Hi, this is Jennifer Gonzalez,
I’m here for Cult of Pedagogy, and today I would like to talk to you about
using a notebook for classroom management. This is a two-parter; we’ll start with part 1: Notebooks as…sanity savers.
This is for somebody who is still pretty new to teaching and for situations when you start to feel like your class is
really getting out of control, and you’re at your wits’ end and you really just don’t know what to do.
You’ve got a lot of kids talking, you’ve tried lots of different things and you’re maybe about to cry, so this is a really good emergency flotation device for you. A plain notebook.
And this is something that I did many times my first few years of teaching
… and even later. When you start to feel that you’re at your boiling point, you can just get a simple notebook,
pick it up, open it to a blank page, sit down,
and start to write. You can stop in the middle of your teaching
— abruptly. You don’t need to make any announcements or anything. Just sit down and start to write. Every time I did this, my whole class would be silent within 60
seconds, because they were really confused about what I was doing. Sometimes they would talk to each other
and try to figure out what I was writing, or they would say, “She’s writing down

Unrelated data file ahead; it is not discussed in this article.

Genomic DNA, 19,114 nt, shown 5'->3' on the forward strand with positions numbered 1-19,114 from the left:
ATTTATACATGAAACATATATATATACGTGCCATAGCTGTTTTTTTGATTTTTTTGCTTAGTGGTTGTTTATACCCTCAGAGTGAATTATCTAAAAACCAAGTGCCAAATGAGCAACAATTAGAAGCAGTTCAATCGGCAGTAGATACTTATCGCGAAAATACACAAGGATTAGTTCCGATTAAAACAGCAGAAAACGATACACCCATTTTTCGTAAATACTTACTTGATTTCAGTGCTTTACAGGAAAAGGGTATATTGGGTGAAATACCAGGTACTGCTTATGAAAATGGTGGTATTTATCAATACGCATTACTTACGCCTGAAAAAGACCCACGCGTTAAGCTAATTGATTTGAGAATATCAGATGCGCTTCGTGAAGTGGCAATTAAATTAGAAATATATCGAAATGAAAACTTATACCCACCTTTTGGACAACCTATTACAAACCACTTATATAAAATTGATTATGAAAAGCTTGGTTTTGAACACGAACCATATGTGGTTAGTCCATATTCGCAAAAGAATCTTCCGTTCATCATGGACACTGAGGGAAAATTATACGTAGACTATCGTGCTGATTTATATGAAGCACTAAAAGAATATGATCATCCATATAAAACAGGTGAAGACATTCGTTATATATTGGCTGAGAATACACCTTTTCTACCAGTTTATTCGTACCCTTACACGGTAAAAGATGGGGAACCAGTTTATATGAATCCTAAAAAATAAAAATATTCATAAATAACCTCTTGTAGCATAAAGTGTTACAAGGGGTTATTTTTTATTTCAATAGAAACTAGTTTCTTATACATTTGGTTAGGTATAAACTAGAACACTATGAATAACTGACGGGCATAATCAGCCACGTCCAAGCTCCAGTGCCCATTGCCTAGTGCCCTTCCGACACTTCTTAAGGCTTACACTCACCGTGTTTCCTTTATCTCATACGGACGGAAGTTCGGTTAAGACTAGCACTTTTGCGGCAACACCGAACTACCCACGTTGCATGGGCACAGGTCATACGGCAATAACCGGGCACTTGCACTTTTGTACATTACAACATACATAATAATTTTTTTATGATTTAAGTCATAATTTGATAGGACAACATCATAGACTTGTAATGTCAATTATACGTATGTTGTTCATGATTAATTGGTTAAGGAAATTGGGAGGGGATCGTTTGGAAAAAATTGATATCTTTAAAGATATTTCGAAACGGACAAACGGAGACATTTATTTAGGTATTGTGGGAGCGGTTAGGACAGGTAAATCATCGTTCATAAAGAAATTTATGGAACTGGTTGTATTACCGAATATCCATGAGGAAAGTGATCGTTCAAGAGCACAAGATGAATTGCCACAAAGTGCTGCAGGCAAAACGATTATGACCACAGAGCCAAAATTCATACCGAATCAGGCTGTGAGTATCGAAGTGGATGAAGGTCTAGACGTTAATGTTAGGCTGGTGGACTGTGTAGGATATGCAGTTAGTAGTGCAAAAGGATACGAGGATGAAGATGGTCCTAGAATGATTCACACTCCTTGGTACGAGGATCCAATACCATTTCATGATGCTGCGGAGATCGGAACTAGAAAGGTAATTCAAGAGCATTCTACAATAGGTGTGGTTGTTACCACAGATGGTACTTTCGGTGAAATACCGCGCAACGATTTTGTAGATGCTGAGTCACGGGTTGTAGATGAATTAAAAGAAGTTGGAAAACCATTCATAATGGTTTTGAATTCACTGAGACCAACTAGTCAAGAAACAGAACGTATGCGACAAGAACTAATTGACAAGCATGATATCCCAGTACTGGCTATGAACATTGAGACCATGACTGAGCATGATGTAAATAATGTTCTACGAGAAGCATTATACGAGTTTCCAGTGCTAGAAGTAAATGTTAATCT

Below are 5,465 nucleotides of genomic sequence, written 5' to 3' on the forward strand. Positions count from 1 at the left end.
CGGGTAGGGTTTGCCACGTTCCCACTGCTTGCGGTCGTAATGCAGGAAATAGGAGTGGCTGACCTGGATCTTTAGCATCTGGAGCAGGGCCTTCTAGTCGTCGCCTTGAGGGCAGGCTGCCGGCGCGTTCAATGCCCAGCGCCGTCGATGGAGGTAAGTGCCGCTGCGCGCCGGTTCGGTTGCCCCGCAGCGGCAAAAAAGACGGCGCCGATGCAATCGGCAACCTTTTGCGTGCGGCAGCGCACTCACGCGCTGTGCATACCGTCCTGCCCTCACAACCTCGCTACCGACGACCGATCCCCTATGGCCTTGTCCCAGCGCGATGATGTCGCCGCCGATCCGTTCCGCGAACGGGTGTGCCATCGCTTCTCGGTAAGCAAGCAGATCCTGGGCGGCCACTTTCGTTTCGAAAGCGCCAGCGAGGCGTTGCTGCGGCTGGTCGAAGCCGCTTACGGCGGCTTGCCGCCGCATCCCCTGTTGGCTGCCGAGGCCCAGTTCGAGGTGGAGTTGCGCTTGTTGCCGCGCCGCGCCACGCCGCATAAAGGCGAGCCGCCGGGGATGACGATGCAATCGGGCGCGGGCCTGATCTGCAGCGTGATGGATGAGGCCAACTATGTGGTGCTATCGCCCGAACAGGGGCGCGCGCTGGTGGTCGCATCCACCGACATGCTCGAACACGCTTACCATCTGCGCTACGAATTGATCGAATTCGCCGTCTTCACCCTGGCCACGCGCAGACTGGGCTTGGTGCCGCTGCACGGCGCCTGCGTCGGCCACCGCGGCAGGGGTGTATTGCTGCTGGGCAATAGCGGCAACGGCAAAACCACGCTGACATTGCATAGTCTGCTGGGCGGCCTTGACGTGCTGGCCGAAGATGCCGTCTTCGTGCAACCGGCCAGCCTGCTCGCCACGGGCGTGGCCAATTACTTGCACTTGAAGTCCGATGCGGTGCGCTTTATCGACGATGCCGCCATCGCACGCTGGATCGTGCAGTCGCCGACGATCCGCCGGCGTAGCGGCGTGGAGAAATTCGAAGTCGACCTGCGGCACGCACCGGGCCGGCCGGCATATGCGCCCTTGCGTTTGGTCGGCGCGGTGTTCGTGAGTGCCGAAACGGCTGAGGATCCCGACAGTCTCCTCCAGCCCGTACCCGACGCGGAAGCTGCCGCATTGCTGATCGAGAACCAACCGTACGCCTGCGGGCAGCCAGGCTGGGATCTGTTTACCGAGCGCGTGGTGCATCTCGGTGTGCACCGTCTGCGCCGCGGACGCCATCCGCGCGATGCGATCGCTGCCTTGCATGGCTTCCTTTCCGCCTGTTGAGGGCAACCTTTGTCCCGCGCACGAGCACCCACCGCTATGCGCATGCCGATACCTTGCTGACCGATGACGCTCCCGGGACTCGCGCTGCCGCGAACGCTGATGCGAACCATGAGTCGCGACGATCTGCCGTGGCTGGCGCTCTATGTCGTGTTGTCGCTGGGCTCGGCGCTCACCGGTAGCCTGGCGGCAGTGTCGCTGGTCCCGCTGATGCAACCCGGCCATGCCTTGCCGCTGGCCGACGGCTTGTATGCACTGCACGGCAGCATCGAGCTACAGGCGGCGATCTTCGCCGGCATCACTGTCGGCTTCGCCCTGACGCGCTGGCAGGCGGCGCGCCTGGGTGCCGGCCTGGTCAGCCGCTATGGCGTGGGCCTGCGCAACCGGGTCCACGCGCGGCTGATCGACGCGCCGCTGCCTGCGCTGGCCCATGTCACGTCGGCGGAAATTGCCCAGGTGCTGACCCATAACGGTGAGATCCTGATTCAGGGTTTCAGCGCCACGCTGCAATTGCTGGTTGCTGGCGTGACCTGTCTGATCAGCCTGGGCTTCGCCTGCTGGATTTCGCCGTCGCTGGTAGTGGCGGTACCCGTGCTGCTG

your name!” or “She’s…” you know… writing a referral to the office, or whatever…
I would just be writing. Sometimes — a lot of times — I would be
writing my own thoughts to try to diffuse them a little bit and get my anger out. Sometimes I would be just writing a little analysis
of what was actually happening in the room. It would help me to sort of figure out where the problems were, and so The thing that would really get the students
is that I would write for a while and I would occasionally look up, and not give dirty looks or anything,
just sort of thoughtful… and it really caught them off-guard and got them quiet. And the beauty of this is that it got my blood pressure way down and it got them calmed down,
and I was able to make a smart decision from that point forward instead of just reacting and blowing up. So… There is a much more advanced way to use
this same strategy for classroom management and I will talk about that in part 2. But — when you are in an emergency situation
and you don’t know what else to do to get through the rest of your class period, pull out a notebook and start writing. I’ll see you in part two because once you’ve stopped
using it as an emergency tool, you can actually use it in a more organized way. So we’ll talk about that in part 2.